Over time, the Linseisen’s phased out the groceries, added Stihl equipment and repairs, and steadily grew the animal health, gardening, and pet departments. “It’s hard to know when to make changes to keep up with the times. But if you pay attention to what customers are asking for, you’ll know,” adds Keith Linseisen. “Cattle feed sales are stronger today, but the business as a whole is much more diversified and retail-oriented.”
The Linseisen’s building was originally built in the 1950's by Craddocks’ chick hatchery. There are still faint reminders of that time, where the floor dips slightly from the drains the hatchery used for sanitation and the green cinder blocks in the old warehouse area. Through the years as the business grew, the warehouse and the retail space were renovated and expanded to make room for new inventory. Updates in 2001 brought more retail space, an exterior facelift, and a wide wraparound porch. The floors, shelves, sales counter, and offices were all torn down and redesigned in 2008 to give the interior more sales space. In spring of 2012 a bright new retail greenhouse defined the garden center area.
Running a feed store came naturally to Ed and Rita, who both came from agricultural backgrounds. Ed is a graduate of Texas A&M with a degree in Ag Economics and grew up on a large family farm in Hockley; Rita's family operated their own dairy in Klein. Their children, Connie, Keith, and Carrie, each worked at the store as they grew up, while attending Bellville schools and showing animals in 4-H and FFA.
Keith, who was 6 years old when his parents opened the store, graduated from Bellville High School and Texas A&M and worked in other areas before returning to the store in 2000. In 2005, he and his wife, Becky, purchased the business and moved to Bellville. Their sons, Brett and Blake, now 13 and 9 years old, can be seen most mornings playing ball at the store before going to school for the day.
We asked Ed, Rita, and Keith some questions:
What surprised you most about the feed store business?
Ed: The variety of products that we are able to sell.
Rita: Relationships with customers.
Keith: The evolution into a modern, retail oriented setting.
What was the best improvement or addition to the business?
Ed: Paving the parking lot.
Rita: Adding the pitched roof. The flat roof leaked every time it rained!
Keith: Replacing the roof and adding the porches to make the building more modern and inviting.
What was the biggest failure or disappointment?
Ed: Trying to repair the old roof.
Rita: Bulk fertilizer. We had an utter disaster when floor of the warehouse we were using collapsed.
Keith: The drought of the past 10 years has really eroded cattle numbers in our area.
What has been the biggest challenge over the years?
Ed: Keeping up with changes in feed and products.
Rita: Keeping accurate inventory on feeds – having enough of the right feed, and fresh, at the right time for every customer.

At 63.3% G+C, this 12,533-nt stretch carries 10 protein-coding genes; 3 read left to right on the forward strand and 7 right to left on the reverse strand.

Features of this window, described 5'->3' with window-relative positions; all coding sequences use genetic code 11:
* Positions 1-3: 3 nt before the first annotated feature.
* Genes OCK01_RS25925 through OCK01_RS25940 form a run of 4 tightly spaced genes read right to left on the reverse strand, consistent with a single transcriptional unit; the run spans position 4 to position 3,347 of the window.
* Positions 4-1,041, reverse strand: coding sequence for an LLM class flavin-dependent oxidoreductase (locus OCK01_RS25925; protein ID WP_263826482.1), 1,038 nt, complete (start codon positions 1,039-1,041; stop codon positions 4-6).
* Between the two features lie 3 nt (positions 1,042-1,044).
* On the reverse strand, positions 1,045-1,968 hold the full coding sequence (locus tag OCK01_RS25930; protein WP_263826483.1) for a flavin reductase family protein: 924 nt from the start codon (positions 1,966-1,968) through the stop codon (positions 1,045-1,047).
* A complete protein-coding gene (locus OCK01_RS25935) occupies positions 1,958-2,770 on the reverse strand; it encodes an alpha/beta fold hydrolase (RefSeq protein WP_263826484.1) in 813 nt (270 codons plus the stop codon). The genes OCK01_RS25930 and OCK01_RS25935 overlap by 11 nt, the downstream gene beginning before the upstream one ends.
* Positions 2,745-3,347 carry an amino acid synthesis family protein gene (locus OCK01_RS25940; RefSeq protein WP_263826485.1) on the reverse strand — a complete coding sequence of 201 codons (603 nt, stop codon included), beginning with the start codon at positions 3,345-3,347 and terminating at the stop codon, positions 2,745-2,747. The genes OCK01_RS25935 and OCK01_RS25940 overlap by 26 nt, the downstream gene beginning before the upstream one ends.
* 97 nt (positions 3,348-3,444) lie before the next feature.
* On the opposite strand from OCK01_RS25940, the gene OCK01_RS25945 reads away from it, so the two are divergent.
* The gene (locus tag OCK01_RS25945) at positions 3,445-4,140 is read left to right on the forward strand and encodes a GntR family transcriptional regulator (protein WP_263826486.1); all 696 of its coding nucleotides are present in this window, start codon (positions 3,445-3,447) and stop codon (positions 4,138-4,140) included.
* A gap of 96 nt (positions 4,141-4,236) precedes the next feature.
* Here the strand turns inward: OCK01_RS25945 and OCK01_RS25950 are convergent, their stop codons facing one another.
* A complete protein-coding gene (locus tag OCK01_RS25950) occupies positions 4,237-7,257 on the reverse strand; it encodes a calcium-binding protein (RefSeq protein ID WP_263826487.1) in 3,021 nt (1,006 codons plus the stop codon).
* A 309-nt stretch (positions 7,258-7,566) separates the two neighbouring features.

Keith: Balancing family and work.
What was the most memorable moment for you over the years?
Ed: We held a cattle producer’s meeting at Coshatte Hall where we used live cattle for part of a demonstration. One of the cows didn’t like the pen – so she pushed the panels over and took off down Coshatte Road. Our Purina rep had to continue the meeting without me as I chased down that cow. Didn’t get her back til the next day!
Rita: When we closed on purchasing the business, Ed was out of the country for his previous job, and a storm came through. Here I was, trying to manage a business transaction on a damaged building and 3 little kids, and him not here to help!
Keith: Unloading rail cars. Feed used to come in on the train, and when it arrived you had about a day to unload an entire rail car full of 100 lb sacks of feed, without pallets or dollies.
What items are sold in the store now that would never have sold 40 years ago?
Ed: YETI coolers and bottled water.
Rita: So many pet supplies and variety of dog foods!
Keith: Bagged soil, dog toys & clothes
What items did you sell when the business opened that would never sell now?
Ed: 100-pound bags of feed.
Rita: Hundreds of straight-run baby chicks…
Keith: Tons of pig feed. Very few people keep hogs today.
What items sell as well today as they did 40 years ago?
Ed: Quality products.
Rita: Not much!
Keith: Bagged fertilizer, poultry feeds
How has the business changed since 1974?
Ed: Customers research products and have a better understanding prior to shopping.
Rita: We now have a large segment of customers with small ranches here, who either live in Houston and visit on weekends, or commute into Houston for work. Their needs and expectations are different than those who grew up on farms in the area.
Keith: There’s been a big shift from just “feed and seed” to retail.
What do you think are the main factors that have kept the business successful for 40 years?
Ed: 40 years of good, hardworking, honest people: employees and customers.
Rita: Not just selling feed, but adding gifts, toys, etc. while keeping it a small town country store atmosphere.
Keith: Hard work, good employees, and trying to have the foresight to change with the times.
What are you looking forward to?
Ed: Continuing to sell high quality products.
Rita: May 3rd, 3 pm.
Keith: Continuing to serve the people of our area. I look forward to meeting and making friendships with newcomers as they join our community, while being thankful for relationships forged over years with long-time customers. The customers are the reason we’re here, and hopefully are for many more years to come.